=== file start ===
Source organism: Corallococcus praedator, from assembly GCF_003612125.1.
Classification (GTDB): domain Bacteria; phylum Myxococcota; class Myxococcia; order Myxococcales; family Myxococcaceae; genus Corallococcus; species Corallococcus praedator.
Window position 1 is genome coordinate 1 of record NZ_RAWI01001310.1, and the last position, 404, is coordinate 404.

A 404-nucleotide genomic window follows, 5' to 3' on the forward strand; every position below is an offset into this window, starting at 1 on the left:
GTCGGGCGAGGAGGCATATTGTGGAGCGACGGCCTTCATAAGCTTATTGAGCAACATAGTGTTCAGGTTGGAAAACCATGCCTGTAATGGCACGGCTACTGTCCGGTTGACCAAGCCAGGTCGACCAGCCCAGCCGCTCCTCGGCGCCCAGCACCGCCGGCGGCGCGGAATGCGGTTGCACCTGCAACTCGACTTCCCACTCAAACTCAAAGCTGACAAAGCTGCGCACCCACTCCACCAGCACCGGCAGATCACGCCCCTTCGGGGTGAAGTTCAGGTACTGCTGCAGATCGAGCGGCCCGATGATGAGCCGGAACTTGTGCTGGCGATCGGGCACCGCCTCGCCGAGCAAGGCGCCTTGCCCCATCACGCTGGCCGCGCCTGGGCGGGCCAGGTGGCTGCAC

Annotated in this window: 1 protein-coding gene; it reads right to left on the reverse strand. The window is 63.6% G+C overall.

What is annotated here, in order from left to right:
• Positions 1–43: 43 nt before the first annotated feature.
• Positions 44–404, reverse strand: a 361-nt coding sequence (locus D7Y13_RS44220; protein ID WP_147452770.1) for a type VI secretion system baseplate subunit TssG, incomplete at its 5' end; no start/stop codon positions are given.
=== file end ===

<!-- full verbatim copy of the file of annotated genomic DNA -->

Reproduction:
Source organism: Corallococcus praedator, from assembly GCF_003612125.1.
Classification (GTDB): domain Bacteria; phylum Myxococcota; class Myxococcia; order Myxococcales; family Myxococcaceae; genus Corallococcus; species Corallococcus praedator.
Window position 1 is genome coordinate 1 of record NZ_RAWI01001310.1, and the last position, 404, is coordinate 404.

A 404-nucleotide genomic window follows, 5' to 3' on the forward strand; every position below is an offset into this window, starting at 1 on the left:
GTCGGGCGAGGAGGCATATTGTGGAGCGACGGCCTTCATAAGCTTATTGAGCAACATAGTGTTCAGGTTGGAAAACCATGCCTGTAATGGCACGGCTACTGTCCGGTTGACCAAGCCAGGTCGACCAGCCCAGCCGCTCCTCGGCGCCCAGCACCGCCGGCGGCGCGGAATGCGGTTGCACCTGCAACTCGACTTCCCACTCAAACTCAAAGCTGACAAAGCTGCGCACCCACTCCACCAGCACCGGCAGATCACGCCCCTTCGGGGTGAAGTTCAGGTACTGCTGCAGATCGAGCGGCCCGATGATGAGCCGGAACTTGTGCTGGCGATCGGGCACCGCCTCGCCGAGCAAGGCGCCTTGCCCCATCACGCTGGCCGCGCCTGGGCGGGCCAGGTGGCTGCAC

Annotated in this window: 1 protein-coding gene; it reads right to left on the reverse strand. The window is 63.6% G+C overall.

What is annotated here, in order from left to right:
• Positions 1–43: 43 nt before the first annotated feature.
• Positions 44–404, reverse strand: a 361-nt coding sequence (locus D7Y13_RS44220; protein ID WP_147452770.1) for a type VI secretion system baseplate subunit TssG, incomplete at its 5' end; no start/stop codon positions are given.